Milton Berle


Lou, Tinker, Gary and myself left early to catch the train back to Secaucus Junction and prepare for the evening banquet. The cab ride through Times Square was phenomenal and too short. A carnival midway is what came to mind--lights, colors and people-- all in motion. When we arrived at the Secaucus Junction Train Station and called the hotel, we found that a shuttle was already on its way to pick up another guest who had just arrived. While walking to the elevator, we ran into VMAS member Joel Klein and boarded the shuttle together for the ride back to the hotel.

The Banquet

The banquet started at 6:00 pm. The hotel posted our event on their activities board in the lobby so guests who were arriving for the banquet would know where to find us. We were set up in the Princeton Room. We had two round tables with place settings of ten. An appreciation society banner was new this year, in addition to our poster board.


We welcomed nine others who joined us for the banquet:  Marian Gower, Joel Klein, and special guests Bucky Pizzarelli, his wife Ruth, Jerry Bruno, Joe Bennett, Dick Bagni, and journalists Jana DeHart and her photographer, John. Jana was doing a documentary on Bucky Pizzarelli and requested permission to cover our event. We were very pleased to have Jana and John with us.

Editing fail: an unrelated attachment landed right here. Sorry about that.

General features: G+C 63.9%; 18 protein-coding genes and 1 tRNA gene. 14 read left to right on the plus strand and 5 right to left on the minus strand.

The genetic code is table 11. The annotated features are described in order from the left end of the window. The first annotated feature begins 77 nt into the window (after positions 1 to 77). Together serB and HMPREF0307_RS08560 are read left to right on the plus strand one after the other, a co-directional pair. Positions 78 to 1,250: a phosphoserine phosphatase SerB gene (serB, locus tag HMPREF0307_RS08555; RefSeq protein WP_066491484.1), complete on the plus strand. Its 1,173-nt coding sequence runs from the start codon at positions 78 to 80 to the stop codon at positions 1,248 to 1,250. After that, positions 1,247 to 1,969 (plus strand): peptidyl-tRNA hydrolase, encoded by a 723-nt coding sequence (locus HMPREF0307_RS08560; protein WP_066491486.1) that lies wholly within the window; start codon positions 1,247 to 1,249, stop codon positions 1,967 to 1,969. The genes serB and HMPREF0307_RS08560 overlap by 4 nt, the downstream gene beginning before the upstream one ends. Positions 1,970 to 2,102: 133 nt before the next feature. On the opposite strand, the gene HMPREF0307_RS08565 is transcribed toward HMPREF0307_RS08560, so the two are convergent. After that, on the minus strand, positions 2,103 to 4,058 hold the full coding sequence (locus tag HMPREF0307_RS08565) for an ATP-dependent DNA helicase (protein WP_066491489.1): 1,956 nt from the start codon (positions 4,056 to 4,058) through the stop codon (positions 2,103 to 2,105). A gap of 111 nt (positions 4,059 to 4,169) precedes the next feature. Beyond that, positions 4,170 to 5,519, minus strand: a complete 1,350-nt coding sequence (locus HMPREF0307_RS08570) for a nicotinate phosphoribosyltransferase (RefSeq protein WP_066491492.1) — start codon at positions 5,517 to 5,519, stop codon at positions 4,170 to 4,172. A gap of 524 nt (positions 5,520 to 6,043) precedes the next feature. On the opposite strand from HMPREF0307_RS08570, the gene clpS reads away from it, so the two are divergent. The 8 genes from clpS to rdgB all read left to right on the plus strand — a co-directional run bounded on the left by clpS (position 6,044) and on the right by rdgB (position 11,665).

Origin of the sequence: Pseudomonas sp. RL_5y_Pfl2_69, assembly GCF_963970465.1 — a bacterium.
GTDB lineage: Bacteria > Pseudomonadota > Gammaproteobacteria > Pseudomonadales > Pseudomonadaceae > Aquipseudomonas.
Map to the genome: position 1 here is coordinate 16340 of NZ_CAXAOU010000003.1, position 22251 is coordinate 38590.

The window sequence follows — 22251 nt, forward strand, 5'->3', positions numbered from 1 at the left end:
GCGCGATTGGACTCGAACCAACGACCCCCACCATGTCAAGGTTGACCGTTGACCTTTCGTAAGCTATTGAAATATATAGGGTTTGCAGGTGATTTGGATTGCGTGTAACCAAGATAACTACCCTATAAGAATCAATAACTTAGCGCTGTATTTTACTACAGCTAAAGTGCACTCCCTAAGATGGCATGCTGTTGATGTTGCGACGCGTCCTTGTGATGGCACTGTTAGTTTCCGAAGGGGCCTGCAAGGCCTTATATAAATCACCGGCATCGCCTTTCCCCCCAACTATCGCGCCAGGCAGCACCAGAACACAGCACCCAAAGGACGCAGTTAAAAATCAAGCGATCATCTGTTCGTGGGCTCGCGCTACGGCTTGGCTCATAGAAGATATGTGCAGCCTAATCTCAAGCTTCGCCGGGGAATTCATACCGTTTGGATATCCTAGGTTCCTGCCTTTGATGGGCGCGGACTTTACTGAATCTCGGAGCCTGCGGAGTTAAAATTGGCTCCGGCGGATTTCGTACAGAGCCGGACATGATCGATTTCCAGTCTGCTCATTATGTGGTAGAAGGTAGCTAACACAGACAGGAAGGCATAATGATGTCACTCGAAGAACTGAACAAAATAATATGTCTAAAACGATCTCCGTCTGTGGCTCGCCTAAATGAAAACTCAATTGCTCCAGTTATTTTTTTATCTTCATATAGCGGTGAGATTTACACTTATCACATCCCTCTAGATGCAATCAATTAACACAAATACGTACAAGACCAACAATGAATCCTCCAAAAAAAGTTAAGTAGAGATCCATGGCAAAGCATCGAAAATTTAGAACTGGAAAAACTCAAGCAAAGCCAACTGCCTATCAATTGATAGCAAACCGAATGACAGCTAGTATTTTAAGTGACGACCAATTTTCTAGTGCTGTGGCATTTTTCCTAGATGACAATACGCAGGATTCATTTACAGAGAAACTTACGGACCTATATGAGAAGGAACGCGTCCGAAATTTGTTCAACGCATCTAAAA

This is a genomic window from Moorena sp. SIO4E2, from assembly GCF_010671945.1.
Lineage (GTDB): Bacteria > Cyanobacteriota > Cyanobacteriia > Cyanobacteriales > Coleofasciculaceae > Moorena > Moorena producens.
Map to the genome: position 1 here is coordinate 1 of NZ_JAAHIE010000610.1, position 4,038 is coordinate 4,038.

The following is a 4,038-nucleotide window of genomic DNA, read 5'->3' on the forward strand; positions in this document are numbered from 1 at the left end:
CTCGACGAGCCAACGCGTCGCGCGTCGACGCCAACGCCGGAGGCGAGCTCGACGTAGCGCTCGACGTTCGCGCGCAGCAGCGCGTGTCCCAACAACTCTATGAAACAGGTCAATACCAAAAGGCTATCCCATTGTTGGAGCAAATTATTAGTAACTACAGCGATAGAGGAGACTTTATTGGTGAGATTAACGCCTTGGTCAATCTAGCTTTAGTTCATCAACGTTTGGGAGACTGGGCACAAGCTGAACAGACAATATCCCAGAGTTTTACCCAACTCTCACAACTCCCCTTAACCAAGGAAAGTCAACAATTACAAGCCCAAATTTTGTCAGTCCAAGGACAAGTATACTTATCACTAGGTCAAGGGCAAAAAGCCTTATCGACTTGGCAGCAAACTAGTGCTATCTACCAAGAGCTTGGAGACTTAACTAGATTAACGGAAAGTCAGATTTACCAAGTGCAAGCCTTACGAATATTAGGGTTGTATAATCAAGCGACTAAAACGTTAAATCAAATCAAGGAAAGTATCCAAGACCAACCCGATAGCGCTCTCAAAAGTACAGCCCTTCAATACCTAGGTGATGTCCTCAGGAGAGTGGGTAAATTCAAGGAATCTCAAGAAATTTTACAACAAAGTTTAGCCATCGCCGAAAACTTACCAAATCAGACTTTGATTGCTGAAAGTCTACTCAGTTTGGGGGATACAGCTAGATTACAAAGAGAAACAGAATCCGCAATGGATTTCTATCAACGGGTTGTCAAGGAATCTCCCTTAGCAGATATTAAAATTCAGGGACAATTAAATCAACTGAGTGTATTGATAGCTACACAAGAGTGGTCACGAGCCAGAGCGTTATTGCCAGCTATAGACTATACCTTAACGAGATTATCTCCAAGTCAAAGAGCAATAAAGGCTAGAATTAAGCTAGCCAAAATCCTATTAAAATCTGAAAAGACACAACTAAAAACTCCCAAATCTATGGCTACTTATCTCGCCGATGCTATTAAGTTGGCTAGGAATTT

The evening was fantastic! I couldn't believe that so many members from Vaughn's orchestra and chorus would be able to attend. It was all very thrilling. The bar was open and social hour was very pleasant as members and special guests mingled with old  and new friends alike. The anticipation grew as instruments were brought in.


Polly puts it this way: "When I walked in and saw the bass and the guitar case beside it I was thrilled, as I didn't realize that Jerry and Bucky were going to come and play for us. I thought they were just there for dinner. Then, after we stat down and someone asked Joe if he had brought his horn and he answered that it was in his car, I couldn't believe our luck. They sounded so good, and Tinker was wonderful. What memories they brought back!!"